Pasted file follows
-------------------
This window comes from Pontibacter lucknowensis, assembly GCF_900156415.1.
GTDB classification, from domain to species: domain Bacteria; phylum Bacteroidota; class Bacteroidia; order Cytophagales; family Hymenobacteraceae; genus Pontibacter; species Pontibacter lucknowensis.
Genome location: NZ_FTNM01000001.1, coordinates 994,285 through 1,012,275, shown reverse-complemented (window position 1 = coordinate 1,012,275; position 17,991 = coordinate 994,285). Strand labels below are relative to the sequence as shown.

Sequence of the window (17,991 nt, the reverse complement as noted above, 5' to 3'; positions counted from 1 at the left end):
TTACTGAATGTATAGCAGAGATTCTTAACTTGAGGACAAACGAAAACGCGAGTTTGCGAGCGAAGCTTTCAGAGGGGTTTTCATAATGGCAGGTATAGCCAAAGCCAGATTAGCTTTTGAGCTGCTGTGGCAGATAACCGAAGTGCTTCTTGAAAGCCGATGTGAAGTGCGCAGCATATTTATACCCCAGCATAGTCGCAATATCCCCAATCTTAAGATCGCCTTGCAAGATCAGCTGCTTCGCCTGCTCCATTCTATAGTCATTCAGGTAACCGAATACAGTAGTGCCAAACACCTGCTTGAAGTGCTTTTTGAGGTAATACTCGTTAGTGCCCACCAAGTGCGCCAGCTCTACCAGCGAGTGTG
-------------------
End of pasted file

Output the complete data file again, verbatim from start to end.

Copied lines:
This window comes from Pontibacter lucknowensis, assembly GCF_900156415.1.
GTDB classification, from domain to species: domain Bacteria; phylum Bacteroidota; class Bacteroidia; order Cytophagales; family Hymenobacteraceae; genus Pontibacter; species Pontibacter lucknowensis.
Genome location: NZ_FTNM01000001.1, coordinates 994,285 through 1,012,275, shown reverse-complemented (window position 1 = coordinate 1,012,275; position 17,991 = coordinate 994,285). Strand labels below are relative to the sequence as shown.

Sequence of the window (17,991 nt, the reverse complement as noted above, 5' to 3'; positions counted from 1 at the left end):
TTACTGAATGTATAGCAGAGATTCTTAACTTGAGGACAAACGAAAACGCGAGTTTGCGAGCGAAGCTTTCAGAGGGGTTTTCATAATGGCAGGTATAGCCAAAGCCAGATTAGCTTTTGAGCTGCTGTGGCAGATAACCGAAGTGCTTCTTGAAAGCCGATGTGAAGTGCGCAGCATATTTATACCCCAGCATAGTCGCAATATCCCCAATCTTAAGATCGCCTTGCAAGATCAGCTGCTTCGCCTGCTCCATTCTATAGTCATTCAGGTAACCGAATACAGTAGTGCCAAACACCTGCTTGAAGTGCTTTTTGAGGTAATACTCGTTAGTGCCCACCAAGTGCGCCAGCTCTACCAGCGAGTGTG